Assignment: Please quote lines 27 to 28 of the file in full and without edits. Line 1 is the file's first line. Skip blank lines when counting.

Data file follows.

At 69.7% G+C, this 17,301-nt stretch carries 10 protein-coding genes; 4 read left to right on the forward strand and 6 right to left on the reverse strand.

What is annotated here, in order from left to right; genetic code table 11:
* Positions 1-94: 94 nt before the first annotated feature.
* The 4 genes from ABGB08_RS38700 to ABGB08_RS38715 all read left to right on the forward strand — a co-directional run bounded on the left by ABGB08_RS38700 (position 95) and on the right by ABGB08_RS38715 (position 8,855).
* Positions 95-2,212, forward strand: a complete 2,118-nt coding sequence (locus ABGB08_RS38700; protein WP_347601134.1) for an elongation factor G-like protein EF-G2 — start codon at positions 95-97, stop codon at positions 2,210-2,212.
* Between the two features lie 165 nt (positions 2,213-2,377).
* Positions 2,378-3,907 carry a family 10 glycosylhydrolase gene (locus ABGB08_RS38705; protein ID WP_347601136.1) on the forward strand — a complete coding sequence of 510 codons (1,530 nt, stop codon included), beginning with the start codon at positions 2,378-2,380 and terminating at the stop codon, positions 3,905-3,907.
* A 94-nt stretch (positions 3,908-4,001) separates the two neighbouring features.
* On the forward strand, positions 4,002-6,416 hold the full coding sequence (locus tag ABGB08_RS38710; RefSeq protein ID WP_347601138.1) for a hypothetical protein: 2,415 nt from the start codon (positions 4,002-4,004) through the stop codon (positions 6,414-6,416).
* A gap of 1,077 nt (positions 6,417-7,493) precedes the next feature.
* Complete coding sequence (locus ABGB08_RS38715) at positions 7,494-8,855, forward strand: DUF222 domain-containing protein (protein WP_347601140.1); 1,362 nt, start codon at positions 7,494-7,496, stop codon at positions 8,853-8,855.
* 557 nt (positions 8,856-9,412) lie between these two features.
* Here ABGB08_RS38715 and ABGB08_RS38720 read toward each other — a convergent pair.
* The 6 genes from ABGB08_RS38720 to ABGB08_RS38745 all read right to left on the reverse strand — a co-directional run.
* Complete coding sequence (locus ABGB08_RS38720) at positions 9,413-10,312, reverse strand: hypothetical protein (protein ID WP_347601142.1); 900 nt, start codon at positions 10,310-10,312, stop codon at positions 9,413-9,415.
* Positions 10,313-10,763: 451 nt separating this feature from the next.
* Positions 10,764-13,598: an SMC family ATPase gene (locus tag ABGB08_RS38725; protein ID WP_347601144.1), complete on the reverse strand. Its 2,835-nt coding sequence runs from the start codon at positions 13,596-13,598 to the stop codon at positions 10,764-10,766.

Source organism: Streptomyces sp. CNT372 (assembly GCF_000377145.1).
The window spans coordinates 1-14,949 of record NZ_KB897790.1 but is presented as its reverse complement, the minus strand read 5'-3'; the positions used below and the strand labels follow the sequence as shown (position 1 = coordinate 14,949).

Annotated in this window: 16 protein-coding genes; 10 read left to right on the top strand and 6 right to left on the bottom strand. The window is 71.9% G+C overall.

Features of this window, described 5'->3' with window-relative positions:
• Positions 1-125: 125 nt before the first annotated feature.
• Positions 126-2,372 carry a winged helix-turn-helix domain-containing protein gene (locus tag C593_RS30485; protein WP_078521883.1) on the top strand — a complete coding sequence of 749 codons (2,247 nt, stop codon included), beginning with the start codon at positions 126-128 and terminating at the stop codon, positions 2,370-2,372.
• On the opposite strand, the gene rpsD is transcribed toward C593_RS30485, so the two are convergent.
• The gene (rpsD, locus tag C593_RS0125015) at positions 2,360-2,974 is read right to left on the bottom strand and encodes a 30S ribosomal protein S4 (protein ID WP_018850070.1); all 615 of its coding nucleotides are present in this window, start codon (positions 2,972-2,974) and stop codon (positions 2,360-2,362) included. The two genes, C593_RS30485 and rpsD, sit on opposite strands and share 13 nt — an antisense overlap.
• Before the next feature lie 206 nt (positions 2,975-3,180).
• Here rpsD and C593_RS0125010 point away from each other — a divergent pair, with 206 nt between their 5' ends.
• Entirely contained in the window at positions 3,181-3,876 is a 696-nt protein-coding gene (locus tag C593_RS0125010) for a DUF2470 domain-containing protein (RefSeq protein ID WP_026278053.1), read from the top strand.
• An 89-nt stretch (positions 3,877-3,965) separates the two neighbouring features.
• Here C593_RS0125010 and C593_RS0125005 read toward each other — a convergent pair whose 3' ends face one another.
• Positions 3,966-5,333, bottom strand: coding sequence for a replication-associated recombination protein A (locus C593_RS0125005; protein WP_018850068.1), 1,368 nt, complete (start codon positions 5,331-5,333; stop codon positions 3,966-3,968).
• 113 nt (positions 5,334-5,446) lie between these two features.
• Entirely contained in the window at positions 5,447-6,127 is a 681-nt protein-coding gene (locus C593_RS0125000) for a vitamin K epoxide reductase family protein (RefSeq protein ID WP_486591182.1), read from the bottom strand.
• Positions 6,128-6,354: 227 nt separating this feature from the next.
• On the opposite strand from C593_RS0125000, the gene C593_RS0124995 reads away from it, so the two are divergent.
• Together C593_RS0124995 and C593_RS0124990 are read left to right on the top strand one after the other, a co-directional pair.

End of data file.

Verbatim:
• Here rpsD and C593_RS0125010 point away from each other — a divergent pair, with 206 nt between their 5' ends.
• Entirely contained in the window at positions 3,181-3,876 is a 696-nt protein-coding gene (locus tag C593_RS0125010) for a DUF2470 domain-containing protein (RefSeq protein ID WP_026278053.1), read from the top strand.